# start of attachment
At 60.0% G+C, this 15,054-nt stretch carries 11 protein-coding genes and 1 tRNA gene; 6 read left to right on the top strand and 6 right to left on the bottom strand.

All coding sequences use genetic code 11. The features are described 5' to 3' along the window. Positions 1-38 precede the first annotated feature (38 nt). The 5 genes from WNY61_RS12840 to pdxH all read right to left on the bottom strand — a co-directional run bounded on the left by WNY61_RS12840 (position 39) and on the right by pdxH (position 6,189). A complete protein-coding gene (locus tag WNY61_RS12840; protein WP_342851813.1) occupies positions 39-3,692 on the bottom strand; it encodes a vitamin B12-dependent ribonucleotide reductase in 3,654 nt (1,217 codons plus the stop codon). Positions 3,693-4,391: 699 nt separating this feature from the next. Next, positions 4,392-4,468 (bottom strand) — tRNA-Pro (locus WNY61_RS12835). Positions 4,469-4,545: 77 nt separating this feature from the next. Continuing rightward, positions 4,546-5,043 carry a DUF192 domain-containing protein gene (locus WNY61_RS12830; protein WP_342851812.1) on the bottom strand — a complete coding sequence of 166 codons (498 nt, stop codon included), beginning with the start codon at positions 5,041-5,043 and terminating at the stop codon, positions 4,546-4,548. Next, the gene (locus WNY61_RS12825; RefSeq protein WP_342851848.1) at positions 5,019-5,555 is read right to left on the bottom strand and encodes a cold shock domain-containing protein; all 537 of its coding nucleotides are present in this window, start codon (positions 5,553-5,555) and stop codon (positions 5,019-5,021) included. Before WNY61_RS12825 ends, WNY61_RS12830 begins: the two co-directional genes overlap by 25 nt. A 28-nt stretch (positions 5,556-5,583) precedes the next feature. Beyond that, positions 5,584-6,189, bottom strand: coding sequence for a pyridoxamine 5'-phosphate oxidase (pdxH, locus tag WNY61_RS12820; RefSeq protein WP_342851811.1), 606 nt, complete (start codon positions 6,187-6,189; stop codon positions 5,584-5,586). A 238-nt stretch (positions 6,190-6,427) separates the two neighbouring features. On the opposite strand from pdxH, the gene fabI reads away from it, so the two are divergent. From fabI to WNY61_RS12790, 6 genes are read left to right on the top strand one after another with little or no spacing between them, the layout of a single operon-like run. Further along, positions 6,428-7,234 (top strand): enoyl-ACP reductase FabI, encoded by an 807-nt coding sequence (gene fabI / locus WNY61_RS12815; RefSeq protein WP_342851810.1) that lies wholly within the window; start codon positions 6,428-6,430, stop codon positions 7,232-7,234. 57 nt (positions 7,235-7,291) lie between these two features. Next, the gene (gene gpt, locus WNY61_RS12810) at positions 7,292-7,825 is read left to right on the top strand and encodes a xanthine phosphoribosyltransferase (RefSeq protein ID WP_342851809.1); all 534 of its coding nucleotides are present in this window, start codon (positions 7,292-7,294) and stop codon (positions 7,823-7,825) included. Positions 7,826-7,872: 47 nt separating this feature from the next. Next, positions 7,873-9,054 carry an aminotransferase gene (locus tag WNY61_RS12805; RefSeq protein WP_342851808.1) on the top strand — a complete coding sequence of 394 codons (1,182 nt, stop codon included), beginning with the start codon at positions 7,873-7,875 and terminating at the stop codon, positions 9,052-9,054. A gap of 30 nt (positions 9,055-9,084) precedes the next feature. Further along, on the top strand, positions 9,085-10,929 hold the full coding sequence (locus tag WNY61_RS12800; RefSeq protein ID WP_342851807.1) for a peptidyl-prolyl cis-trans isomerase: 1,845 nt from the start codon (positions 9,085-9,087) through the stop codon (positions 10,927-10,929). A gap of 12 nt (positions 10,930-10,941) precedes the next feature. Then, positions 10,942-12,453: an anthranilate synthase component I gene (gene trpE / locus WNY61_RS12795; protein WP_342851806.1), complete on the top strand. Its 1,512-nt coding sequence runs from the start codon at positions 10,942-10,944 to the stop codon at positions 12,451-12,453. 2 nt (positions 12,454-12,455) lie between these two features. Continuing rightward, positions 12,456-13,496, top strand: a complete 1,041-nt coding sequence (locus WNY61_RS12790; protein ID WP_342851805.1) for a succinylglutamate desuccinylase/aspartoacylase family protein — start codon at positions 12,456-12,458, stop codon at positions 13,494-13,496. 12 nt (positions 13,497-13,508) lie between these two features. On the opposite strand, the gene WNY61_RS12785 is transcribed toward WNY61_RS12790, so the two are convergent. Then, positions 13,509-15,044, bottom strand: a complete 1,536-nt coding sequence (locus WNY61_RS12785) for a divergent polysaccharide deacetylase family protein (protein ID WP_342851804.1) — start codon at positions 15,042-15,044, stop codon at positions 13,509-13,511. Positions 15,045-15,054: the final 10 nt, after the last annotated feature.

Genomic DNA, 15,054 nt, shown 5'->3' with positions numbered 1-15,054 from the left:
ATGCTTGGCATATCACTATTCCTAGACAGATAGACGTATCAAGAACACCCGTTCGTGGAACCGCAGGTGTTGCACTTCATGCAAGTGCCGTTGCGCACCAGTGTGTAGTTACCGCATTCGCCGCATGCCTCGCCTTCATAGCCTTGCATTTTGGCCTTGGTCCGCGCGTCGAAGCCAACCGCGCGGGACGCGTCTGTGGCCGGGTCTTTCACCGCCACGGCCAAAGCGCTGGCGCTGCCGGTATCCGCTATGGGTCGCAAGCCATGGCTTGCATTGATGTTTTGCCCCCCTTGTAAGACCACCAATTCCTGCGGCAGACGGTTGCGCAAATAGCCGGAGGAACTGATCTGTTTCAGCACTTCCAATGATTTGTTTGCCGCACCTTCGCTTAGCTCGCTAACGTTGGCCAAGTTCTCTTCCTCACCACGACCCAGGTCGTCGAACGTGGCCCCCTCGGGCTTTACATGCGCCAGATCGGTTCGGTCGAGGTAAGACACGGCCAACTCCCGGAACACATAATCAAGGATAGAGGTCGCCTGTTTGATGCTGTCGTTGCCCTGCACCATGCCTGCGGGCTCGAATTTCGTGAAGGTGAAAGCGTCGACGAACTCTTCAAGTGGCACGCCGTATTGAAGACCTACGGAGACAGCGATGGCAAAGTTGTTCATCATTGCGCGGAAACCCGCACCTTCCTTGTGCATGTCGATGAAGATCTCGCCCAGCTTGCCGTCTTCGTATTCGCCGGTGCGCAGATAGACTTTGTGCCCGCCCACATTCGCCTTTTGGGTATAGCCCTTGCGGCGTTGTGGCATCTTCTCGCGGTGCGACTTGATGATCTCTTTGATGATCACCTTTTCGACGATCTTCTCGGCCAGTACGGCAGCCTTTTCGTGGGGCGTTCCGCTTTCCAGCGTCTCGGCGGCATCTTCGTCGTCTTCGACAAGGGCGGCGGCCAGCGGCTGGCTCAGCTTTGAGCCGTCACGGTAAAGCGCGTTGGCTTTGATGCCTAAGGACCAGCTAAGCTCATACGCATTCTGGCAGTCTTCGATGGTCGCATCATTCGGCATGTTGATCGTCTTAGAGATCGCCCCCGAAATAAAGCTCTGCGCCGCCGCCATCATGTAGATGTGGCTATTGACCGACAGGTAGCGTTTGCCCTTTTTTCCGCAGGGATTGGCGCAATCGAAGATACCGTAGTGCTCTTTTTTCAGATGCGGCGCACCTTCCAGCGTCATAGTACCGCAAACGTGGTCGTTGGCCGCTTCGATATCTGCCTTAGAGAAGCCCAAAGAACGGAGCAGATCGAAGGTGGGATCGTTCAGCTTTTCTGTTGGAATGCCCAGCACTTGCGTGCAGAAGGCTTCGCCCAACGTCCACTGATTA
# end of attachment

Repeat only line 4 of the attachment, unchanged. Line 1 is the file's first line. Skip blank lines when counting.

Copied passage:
ATGCTTGGCATATCACTATTCCTAGACAGATAGACGTATCAAGAACACCCGTTCGTGGAACCGCAGGTGTTGCACTTCATGCAAGTGCCGTTGCGCACCAGTGTGTAGTTACCGCATTCGCCGCATGCCTCGCCTTCATAGCCTTGCATTTTGGCCTTGGTCCGCGCGTCGAAGCCAACCGCGCGGGACGCGTCTGTGGCCGGGTCTTTCACCGCCACGGCCAAAGCGCTGGCGCTGCCGGTATCCGCTATGGGTCGCAAGCCATGGCTTGCATTGATGTTTTGCCCCCCTTGTAAGACCACCAATTCCTGCGGCAGACGGTTGCGCAAATAGCCGGAGGAACTGATCTGTTTCAGCACTTCCAATGATTTGTTTGCCGCACCTTCGCTTAGCTCGCTAACGTTGGCCAAGTTCTCTTCCTCACCACGACCCAGGTCGTCGAACGTGGCCCCCTCGGGCTTTACATGCGCCAGATCGGTTCGGTCGAGGTAAGACACGGCCAACTCCCGGAACACATAATCAAGGATAGAGGTCGCCTGTTTGATGCTGTCGTTGCCCTGCACCATGCCTGCGGGCTCGAATTTCGTGAAGGTGAAAGCGTCGACGAACTCTTCAAGTGGCACGCCGTATTGAAGACCTACGGAGACAGCGATGGCAAAGTTGTTCATCATTGCGCGGAAACCCGCACCTTCCTTGTGCATGTCGATGAAGATCTCGCCCAGCTTGCCGTCTTCGTATTCGCCGGTGCGCAGATAGACTTTGTGCCCGCCCACATTCGCCTTTTGGGTATAGCCCTTGCGGCGTTGTGGCATCTTCTCGCGGTGCGACTTGATGATCTCTTTGATGATCACCTTTTCGACGATCTTCTCGGCCAGTACGGCAGCCTTTTCGTGGGGCGTTCCGCTTTCCAGCGTCTCGGCGGCATCTTCGTCGTCTTCGACAAGGGCGGCGGCCAGCGGCTGGCTCAGCTTTGAGCCGTCACGGTAAAGCGCGTTGGCTTTGATGCCTAAGGACCAGCTAAGCTCATACGCATTCTGGCAGTCTTCGATGGTCGCATCATTCGGCATGTTGATCGTCTTAGAGATCGCCCCCGAAATAAAGCTCTGCGCCGCCGCCATCATGTAGATGTGGCTATTGACCGACAGGTAGCGTTTGCCCTTTTTTCCGCAGGGATTGGCGCAATCGAAGATACCGTAGTGCTCTTTTTTCAGATGCGGCGCACCTTCCAGCGTCATAGTACCGCAAACGTGGTCGTTGGCCGCTTCGATATCTGCCTTAGAGAAGCCCAAAGAACGGAGCAGATCGAAGGTGGGATCGTTCAGCTTTTCTGTTGGAATGCCCAGCACTTGCGTGCAGAAGGCTTCGCCCAACGTCCACTGATTA